How we went about it
(includes website for latest ANZDATA outcome data)
Obtaining ongoing commitment to funding from dialysis providers is the cornerstone to a successful, sustainable and progressive program.
When we first decided to set up an NHHD program in Geelong in 1998, I considered two primary options:
1. Applications through the research grants process in Australia primarily the National Health and Medical Research Council (NH&MRC)
2. Support from the outset from government
Our funding pathway
While the NH&MRC, though a highly competitive process, seemed to be the more appealing option at first due to the relative speed (if successful) of a funding stream grants through the NH&MRC are for a finite period (usually a maximum of 3 years) at the end of which a program, like NHHD, would just be beginning to hit its straps. The program would have had little chance to develop stamina outcomes and results and thus would likely be left high and dry without a longer-term funding buy-in by ongoing funding agencies. In Australia, this means government and the public purse.
I therefore chose to seek government support from the outset.
Though the wheels grind a little more slowly and more frustrations can emerge when dealing with government departments decision-making can be sometimes slow due to their committee processes in the longer run, government funding for a pilot project seemed the more secure choice.
If funded by government and then successful both from a clinical outcome and a financial aspect then the longer-term aim of achieving ongoing funding seemed more secure. It is difficult for an agency to back away from a program it has funded and which has been proven successful.
It took 2 years and much effort but, in the end, due to the weight of circumstantial evidence at the time (albeit from relatively small and largely Canadian literature base consisting of cohort and observational studies on small numbers of patients), I received the support of the Department of Human Services, Victoria (DHSV) for a 3 year pilot study.
I wish to clearly acknowledge here the special contributions of Jan Snell, the Barwon Regional Director, DHSV and Gillian Smith, Project Officer, DHSV for their assistance throughout.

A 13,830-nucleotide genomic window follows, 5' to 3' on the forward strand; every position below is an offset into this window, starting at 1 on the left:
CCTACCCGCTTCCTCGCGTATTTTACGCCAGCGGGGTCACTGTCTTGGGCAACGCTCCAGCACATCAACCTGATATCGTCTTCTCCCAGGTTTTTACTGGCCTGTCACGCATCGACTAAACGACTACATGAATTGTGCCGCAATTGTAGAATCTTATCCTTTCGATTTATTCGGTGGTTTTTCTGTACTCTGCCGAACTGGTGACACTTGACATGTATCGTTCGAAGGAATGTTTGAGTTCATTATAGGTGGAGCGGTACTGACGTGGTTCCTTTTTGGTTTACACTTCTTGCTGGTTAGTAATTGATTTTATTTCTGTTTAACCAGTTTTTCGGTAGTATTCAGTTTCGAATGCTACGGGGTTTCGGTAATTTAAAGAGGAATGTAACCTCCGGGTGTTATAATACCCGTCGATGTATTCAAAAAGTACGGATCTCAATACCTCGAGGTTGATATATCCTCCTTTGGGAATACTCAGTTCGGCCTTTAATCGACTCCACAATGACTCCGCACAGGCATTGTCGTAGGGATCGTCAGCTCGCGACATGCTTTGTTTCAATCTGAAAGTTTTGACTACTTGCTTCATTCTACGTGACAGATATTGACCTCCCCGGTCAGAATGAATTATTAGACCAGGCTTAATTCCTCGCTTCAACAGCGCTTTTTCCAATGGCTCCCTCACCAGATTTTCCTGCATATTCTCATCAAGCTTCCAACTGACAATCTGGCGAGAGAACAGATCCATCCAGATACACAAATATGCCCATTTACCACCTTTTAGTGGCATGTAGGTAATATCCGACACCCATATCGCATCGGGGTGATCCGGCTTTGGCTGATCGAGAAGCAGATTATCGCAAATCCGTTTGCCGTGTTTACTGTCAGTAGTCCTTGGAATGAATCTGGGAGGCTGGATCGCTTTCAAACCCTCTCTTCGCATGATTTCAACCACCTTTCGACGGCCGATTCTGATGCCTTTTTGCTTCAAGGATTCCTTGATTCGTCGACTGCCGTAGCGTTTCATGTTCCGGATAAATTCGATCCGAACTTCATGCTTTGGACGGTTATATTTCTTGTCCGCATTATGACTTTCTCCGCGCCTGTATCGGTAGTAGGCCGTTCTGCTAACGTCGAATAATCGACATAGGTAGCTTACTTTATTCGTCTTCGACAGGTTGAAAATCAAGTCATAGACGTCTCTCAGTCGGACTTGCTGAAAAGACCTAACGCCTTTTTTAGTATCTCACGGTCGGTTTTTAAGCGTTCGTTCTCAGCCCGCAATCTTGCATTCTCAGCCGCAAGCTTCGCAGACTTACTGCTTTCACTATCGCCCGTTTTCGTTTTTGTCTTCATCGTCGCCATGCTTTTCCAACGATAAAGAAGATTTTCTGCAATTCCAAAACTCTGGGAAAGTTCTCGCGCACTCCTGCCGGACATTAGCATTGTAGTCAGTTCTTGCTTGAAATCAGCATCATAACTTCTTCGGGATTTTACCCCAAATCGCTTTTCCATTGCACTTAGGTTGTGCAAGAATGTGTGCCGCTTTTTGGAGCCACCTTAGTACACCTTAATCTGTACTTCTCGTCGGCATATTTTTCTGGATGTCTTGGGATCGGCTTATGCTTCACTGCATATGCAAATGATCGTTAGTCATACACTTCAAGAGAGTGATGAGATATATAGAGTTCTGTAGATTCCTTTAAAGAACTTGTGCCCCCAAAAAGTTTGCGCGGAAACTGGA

The project proved to be more successful than even we had expected.
The output of the program, the clinical outcomes and the financial benefits accruing to DHSV particularly if similar NHHD programs could be achieved by other dialysis services can be found in the NHHD-related publications from our unit.
Further, the evidence for a subsequent shift in dialysis practice towards longer and more frequent sessions can be seen in the Table and Graphs that follow the reference list.
For this list, see
Scientific Papers Geelong NHHD Program 2002 to 2012
See, in particular, our original paper:
Agar JWM, Knight RJ, Simmonds RE, Boddington JM, Waldron CM, Somerville CA. Nocturnal Haemodialysis: An Australian cost comparison with conventional satellite haemodialysis. Nephrology (Carlton) 10 (6), 557-570, December 2005
This paper details the comparative cost advantages in the Australian setting of NHHD when compared to outpatient, community-based facility care and is the paper that encouraged DHSV to introduce the incentivization reimbursements detailed below.
By the end of the DHSV pilot project and with generous lectureship support, in particular from Fresenius Medical (Aust), Amgen (Aust), Janssen Cilag (Aust) and Baxter (Aust) for invited lectures (JWMA) given nationally and internationally, the success of the program was disseminated.
Uptake throughout Australia has resulted in the number of patients on longer hour and more frequent dialysis (the majority of whom have switched to overnight therapy) steadily growing.
Unfortunately, the Australian and New Zealand Dialysis and Transplant Registry (ANZDATA) has only recently begun to ask the question Is this patient on NHHD? but the ANZDATA Report (2007) first showed clearly the outcome data for NHHD across Australia and New Zealand.
This was summarized at the annual scientific meeting of the Australian and New Zealand Society of Nephrology (ANZSN) in Newcastle, NSW, in August 2008 and can be seen at
From November 2005, a Federal government CMBS incentive to home therapies (both HD and PD) was introduced. Under this incentive, physicians would receive a payment incentive for maintaining patients in the home a payment not matched by a similar payment for patients remaining in facility care.
From February 2006, in the State of Victoria, an annual DHSV incentive for NHHD of $10,000/patient over and above the standard reimbursement was introduced and is now paid to renal units for each patient on NHHD.
This Victorian incentive reimbursement decision can be seen at the DHSV website at:
These dual steps have reinvigorated home therapies in Australia and, in particular, have renewed enthusiasm for home HD with NHHD increasingly the preferred and incentivized home option.
Subsequently, several additional and more recent studies have shown the cost and outcome benefits of home HD (and NHD) in Australia and New Zealand among which are:
The outcome benefits of Home HD and NHD are clearly shown in a paper published in AJKD
Marshall MR, Hawley CM, Kerr PG, Polkinghorne KR, Marshall RJ, Agar JWM, McDonald SP. The effect of home haemodialysis on mortality risk in Australian and New Zealand populations. AJKD. 58(5): 782-793, 2011.
While other countries must find their own ways forward, a careful examination (beyond the scope of this website) of the steps taken by government and health department agencies in Australia and in particular in Victoria to encourage home-based dialysis therapies and NHHD in particular, may be a good starting point for other regions seeking to embrace this superior form of dialysis.
Authored by Prof John Agar. Copyright © 2012